On Saturday, Congresswoman Ilhan Omar used Twitter to speak out in support of a high school student in Ohio that was disqualified from a cross-country race because she wore a hijab.
Sixteen-year-old Noor Abukaram is a runner for Northview High School in Sylvania, Ohio. On Saturday she competed in a high-school sanctioned 5k race. After completing the race she was informed that her time would not be counted.
Abukaram told local media that before the race, her teammate had been warned that her shorts were not in accordance with the required uniform and that she needed to change in order to run. Abukaram adds that she was not informed that her hijab was out of uniform until after she had raced and was disqualified.
Omar voiced her support of Abukaram in a tweet on Saturday.
“Hijab-wearing women and girls don’t need permission to exist…Noor ran her personal best this season, only to be told it didn’t count because she made the choice to wear a hijab…I’m standing with her. Every rule that is ignorant of religious freedom must be overturned,”” Omar tweeted.
Hijab-wearing women and girls don’t need permission to exist.
Noor ran her personal best this season, only to be told it didn’t count because she made the choice to wear a hijab.
I’m standing with her. Every rule that is ignorant of religious freedom must be overturned. https://t.co/rbGMhgNZ3T
— Ilhan Omar (@IlhanMN) October 26, 2019
Abukaram ran her personal best during the 5k crossing the finish line at 22:22 reports the Toledo Blade.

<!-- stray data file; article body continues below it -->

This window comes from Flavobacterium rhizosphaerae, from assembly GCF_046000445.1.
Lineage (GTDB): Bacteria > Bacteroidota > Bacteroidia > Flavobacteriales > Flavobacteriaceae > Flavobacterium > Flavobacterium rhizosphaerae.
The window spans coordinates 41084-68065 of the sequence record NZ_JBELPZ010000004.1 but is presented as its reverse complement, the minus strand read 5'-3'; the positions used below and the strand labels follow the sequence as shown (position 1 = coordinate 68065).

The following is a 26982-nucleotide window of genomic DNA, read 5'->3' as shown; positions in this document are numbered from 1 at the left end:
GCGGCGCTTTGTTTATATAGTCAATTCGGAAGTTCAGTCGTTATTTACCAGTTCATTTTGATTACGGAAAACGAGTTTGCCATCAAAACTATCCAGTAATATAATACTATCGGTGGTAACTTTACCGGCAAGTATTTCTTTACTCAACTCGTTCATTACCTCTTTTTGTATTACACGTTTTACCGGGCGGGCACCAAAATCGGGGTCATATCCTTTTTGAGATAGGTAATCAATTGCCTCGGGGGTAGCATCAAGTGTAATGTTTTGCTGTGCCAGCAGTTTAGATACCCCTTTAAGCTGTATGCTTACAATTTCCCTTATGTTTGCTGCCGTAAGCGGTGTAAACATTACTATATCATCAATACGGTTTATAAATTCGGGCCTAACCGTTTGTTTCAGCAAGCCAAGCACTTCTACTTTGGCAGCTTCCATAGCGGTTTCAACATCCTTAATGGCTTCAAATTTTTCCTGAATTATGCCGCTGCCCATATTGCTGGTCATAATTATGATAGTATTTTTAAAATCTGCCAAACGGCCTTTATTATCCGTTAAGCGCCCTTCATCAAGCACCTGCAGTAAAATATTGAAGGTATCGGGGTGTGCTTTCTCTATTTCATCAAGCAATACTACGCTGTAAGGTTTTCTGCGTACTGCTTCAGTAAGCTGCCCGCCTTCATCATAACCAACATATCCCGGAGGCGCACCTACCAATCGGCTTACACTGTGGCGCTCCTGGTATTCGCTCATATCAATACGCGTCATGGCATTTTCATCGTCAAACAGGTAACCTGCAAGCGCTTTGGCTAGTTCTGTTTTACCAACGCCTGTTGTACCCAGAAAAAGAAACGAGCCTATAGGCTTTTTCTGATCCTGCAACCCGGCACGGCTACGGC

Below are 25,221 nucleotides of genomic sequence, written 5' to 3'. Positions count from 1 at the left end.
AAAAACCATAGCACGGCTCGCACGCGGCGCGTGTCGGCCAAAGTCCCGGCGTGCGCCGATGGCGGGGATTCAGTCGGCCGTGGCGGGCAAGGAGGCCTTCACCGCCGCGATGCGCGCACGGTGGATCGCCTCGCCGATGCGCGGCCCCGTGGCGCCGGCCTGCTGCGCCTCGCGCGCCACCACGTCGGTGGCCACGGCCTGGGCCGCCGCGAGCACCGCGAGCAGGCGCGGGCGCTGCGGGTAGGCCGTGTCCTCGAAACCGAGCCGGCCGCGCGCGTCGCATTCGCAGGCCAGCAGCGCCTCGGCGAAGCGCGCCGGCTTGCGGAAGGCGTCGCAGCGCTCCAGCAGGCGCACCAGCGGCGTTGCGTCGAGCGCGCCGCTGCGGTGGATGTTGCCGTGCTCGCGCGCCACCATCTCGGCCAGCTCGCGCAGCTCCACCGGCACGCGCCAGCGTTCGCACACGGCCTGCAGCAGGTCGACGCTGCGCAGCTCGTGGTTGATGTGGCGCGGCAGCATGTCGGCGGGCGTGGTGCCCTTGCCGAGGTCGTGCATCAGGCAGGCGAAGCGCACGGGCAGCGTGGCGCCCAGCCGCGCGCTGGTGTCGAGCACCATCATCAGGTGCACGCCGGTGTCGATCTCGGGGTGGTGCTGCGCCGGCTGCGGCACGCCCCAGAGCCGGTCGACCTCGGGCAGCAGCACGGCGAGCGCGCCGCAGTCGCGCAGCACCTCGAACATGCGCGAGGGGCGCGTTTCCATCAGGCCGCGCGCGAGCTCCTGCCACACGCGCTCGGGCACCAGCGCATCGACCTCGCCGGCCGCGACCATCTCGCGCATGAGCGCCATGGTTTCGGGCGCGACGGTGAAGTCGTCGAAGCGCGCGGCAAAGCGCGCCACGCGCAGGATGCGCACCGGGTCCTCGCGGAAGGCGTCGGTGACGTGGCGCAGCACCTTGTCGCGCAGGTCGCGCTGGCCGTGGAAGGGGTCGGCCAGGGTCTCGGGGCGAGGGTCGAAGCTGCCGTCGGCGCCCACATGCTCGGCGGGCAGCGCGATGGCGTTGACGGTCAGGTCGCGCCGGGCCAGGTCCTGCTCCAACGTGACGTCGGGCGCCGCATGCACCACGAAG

“My heart dropped,” Abukaram recalled. “I felt like something horrible happened to me, something that I always thought could happen, but never has happened. I think I was mostly embarrassed, because like I never expected that to happen.”
Abukram is a high school junior and now requires a letter authorizing her to wear a hijab when she races. The Ohio High School Athletics Association doubled down on their decision to disqualify Abukaram from last week’s race.
“Cross country runners may participate in competitions with religious headwear, provided the runner has obtained a waiver from the OHSAA and submitted to the head official before the race since it is a change to the OHSAA uniform regulations,” stated OHSAA Communications Director Tim Stried.
“It’s a part of me, I’m not going to take it off so I can run!” Abukaram said. “I just don’t want this to happen to anyone else, like any girls—girls younger than me that are wearing hijab. I don’t want them to ever have to worry or to have to write a letter so that they can go run.”
Reportedly the OHSAA is considering revising the rules about the religious waiver.
“The OHSAA is also already looking at this specific uniform regulation to potentially modify it in the future, so that religious headwear does not require a waiver,” Stried stated.
Abukuram says that she has filed a waiver that will allow her to wear a hijab in order to compete.